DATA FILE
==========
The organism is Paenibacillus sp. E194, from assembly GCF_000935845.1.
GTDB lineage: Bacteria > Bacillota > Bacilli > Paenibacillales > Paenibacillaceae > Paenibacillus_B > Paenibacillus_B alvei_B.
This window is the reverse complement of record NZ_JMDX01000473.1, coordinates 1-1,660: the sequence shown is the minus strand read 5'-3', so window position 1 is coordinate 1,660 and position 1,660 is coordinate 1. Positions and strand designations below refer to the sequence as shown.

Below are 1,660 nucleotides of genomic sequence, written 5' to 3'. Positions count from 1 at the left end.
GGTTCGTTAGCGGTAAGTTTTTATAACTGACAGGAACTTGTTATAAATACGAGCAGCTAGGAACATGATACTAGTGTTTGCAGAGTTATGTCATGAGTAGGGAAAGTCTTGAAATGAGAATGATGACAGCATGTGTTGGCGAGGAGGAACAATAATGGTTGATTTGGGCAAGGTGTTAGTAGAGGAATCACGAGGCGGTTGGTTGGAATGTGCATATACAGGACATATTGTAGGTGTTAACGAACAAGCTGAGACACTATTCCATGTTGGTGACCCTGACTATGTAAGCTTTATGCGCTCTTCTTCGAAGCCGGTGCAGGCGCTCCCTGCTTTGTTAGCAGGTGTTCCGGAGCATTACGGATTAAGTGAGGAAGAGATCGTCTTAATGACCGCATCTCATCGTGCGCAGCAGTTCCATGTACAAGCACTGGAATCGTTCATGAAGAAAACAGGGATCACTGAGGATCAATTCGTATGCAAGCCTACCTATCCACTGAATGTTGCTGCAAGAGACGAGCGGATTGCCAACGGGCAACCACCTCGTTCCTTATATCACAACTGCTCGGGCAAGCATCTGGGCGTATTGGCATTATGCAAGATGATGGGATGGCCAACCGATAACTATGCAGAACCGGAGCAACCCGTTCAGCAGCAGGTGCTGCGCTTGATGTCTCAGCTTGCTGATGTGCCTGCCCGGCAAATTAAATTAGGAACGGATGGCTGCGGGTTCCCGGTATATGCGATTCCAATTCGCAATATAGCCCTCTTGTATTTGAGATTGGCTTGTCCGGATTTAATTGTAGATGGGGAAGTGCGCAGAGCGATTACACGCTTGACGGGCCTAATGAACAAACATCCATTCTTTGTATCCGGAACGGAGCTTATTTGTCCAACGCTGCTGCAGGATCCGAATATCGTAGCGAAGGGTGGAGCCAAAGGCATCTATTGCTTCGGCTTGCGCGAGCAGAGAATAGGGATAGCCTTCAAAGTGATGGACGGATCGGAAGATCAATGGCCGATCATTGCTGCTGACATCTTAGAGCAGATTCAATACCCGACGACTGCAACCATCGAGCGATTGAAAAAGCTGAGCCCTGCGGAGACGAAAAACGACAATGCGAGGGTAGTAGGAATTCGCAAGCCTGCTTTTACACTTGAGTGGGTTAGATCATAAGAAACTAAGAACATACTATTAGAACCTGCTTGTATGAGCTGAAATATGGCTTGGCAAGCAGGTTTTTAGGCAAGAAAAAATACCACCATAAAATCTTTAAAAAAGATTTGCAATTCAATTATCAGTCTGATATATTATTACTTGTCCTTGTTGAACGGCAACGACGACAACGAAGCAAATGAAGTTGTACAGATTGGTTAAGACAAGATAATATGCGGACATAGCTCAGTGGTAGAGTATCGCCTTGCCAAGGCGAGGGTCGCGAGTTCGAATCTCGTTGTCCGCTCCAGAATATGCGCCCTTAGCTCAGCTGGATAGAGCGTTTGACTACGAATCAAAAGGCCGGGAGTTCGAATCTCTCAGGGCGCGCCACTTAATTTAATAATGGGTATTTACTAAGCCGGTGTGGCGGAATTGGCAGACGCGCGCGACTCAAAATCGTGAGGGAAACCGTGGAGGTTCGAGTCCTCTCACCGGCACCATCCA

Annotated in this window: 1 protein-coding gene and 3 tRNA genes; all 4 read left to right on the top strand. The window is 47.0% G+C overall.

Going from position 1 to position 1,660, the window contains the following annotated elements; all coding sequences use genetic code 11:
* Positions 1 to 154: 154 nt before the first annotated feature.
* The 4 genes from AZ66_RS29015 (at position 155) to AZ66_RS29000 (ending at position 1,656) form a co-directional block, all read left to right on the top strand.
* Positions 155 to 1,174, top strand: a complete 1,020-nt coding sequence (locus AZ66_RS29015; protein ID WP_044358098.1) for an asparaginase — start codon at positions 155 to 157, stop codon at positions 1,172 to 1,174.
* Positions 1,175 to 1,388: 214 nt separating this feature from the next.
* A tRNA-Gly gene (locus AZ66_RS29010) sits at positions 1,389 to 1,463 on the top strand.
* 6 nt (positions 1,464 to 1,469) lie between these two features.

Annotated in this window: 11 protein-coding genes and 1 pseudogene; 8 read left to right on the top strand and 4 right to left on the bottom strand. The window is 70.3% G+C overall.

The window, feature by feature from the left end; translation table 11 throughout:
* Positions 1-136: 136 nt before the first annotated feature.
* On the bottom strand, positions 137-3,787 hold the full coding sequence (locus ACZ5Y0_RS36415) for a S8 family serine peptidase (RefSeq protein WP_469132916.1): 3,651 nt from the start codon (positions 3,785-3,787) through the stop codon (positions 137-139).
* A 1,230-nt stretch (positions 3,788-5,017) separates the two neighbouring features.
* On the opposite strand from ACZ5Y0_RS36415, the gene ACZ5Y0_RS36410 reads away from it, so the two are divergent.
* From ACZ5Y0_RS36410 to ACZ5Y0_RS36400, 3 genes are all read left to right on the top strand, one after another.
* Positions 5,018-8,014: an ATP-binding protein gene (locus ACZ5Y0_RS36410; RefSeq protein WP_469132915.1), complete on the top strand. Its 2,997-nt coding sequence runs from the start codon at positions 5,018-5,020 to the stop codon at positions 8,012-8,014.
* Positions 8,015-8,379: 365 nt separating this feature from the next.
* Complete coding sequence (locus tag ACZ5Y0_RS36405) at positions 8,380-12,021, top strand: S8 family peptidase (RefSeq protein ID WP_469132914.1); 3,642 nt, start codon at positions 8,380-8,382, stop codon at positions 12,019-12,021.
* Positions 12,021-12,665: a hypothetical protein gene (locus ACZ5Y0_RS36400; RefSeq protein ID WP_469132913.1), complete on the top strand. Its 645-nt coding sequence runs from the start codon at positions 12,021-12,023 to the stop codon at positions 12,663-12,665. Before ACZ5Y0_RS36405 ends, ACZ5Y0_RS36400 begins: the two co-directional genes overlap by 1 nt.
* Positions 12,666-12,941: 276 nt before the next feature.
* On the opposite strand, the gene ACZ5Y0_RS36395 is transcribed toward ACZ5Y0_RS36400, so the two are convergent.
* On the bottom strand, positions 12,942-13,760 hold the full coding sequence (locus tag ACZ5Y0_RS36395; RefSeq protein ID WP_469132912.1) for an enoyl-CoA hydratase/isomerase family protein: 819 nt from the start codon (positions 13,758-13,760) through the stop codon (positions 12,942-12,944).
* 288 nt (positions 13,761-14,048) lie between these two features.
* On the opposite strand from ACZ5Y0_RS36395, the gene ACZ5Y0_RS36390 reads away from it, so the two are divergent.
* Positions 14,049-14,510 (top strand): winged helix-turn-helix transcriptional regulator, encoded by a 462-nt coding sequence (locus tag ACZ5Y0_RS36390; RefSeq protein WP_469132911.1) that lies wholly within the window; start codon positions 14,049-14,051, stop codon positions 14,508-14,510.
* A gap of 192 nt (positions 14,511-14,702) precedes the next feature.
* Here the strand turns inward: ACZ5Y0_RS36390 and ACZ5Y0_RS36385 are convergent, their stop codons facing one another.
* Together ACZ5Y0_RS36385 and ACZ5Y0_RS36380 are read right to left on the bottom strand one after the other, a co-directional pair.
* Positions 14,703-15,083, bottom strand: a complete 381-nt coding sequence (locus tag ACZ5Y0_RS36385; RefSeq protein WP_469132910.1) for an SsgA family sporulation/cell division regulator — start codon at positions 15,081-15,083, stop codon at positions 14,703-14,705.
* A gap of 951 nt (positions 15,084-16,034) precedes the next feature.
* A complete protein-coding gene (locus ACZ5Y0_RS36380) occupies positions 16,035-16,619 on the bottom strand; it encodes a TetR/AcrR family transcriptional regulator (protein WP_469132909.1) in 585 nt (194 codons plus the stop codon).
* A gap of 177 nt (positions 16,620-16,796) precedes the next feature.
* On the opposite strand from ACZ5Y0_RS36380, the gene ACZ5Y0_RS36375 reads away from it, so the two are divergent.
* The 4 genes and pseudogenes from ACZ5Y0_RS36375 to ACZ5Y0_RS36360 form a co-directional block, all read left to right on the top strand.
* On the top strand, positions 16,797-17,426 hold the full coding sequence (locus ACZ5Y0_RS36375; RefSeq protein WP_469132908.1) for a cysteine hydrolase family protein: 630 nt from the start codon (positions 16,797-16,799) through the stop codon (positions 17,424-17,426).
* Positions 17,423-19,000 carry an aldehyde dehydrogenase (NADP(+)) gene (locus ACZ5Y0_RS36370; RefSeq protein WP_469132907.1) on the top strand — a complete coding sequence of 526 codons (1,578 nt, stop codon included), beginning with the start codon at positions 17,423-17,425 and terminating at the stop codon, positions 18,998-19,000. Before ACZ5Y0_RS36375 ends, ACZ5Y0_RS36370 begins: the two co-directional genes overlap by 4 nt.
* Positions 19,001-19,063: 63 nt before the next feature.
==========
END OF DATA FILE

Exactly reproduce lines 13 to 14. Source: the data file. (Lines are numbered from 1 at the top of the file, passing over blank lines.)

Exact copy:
* 6 nt (positions 1,464 to 1,469) lie between these two features.

Annotated in this window: 11 protein-coding genes and 1 pseudogene; 8 read left to right on the top strand and 4 right to left on the bottom strand. The window is 70.3% G+C overall.